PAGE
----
Head-neck modularity in total hip arthroplasty (THA) components confers several advantages, including intraoperative flexibility and precision that allow surgeons to adjust leg length and femoral offset. Also, in this age of “value-based purchasing,” modular hip implants may help hospitals reduce their implant inventory.
But modularity has its drawbacks, one of which is the increased number of interfaces at which wear and corrosion can occur. These metallurgical phenomena increase the risk of mechanical failure, metallosis, and adverse soft-tissue reactions.
In the April 22, 2015 edition of JBJS Case Connector, Arvinte et al. describe the case of a 64-year-old man who presented with a sudden onset of left groin pain and an inability to bear weight. Fourteen years earlier surgeons had performed a left THA using a modular titanium-alloy stem with a 6-degree trunnion taper and 32-mm cobalt-chromium head. The patient described intermittent but painless clunking in the same hip beginning five years after THA.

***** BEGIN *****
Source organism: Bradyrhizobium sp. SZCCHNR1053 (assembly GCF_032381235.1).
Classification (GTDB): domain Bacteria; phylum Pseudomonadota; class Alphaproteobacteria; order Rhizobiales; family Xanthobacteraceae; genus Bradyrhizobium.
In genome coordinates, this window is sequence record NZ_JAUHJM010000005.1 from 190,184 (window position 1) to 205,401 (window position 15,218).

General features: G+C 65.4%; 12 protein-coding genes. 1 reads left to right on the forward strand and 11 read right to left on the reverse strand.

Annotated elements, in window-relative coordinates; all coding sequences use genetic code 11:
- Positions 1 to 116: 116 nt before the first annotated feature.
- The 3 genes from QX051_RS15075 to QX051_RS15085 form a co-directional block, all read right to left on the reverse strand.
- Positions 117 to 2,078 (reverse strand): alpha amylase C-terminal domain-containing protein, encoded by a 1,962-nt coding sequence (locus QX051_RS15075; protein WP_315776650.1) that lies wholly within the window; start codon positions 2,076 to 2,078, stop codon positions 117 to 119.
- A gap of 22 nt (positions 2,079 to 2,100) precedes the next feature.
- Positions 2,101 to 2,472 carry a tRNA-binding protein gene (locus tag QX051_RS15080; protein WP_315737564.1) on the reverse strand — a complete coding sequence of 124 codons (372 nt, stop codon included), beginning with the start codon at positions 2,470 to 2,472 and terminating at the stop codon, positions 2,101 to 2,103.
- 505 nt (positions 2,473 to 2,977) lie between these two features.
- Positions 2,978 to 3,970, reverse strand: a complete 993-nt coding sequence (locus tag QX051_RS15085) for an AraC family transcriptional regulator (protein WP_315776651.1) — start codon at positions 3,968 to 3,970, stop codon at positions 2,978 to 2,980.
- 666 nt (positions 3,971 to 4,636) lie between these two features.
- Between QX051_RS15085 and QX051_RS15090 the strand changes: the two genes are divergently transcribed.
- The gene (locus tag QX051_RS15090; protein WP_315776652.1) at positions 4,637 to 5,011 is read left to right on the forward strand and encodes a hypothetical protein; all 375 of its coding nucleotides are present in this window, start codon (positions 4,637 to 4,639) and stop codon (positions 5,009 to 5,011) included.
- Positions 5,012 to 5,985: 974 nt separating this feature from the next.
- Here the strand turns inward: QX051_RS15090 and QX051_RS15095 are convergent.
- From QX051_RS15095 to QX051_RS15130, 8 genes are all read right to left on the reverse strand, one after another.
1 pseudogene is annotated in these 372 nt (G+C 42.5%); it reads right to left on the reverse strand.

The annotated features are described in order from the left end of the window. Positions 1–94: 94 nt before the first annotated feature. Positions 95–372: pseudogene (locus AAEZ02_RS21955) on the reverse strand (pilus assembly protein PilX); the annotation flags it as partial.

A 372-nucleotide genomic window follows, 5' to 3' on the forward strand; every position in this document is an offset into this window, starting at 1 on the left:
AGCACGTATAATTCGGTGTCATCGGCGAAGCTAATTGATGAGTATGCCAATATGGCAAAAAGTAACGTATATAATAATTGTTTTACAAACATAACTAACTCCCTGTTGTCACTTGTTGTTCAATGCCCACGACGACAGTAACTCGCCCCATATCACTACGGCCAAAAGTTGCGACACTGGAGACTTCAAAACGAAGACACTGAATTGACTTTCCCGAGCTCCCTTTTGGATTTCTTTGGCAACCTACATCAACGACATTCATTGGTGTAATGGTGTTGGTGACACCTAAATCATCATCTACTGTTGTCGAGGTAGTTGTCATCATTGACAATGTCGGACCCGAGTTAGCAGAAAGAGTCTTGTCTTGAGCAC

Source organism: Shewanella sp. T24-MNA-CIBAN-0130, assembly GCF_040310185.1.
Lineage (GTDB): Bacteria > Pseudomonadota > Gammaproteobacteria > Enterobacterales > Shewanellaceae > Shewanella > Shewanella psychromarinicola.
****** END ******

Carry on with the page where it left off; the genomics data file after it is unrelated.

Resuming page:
Radiographs showed a clear dissociation between the femoral head and neck. During revision, surgeons noted metallosis but no evidence of infection. Macroscopic examination of the removed components revealed substantial fretting and corrosion wear at the proximal part of the trunnion, leading the authors to conclude that chronic failure of the trunnion caused the eventual dissociation of the modular head. They speculated that the failure process may have begun with the clunking in the hip five years after the initial THA.
The patient made an unremarkable recovery and had excellent clinical and radiographic outcomes at the nine-year follow-up. The authors suggest that the onset of clicking or clunking in a modular hip “should be investigated as it may be a harbinger of head-neck dissociation.”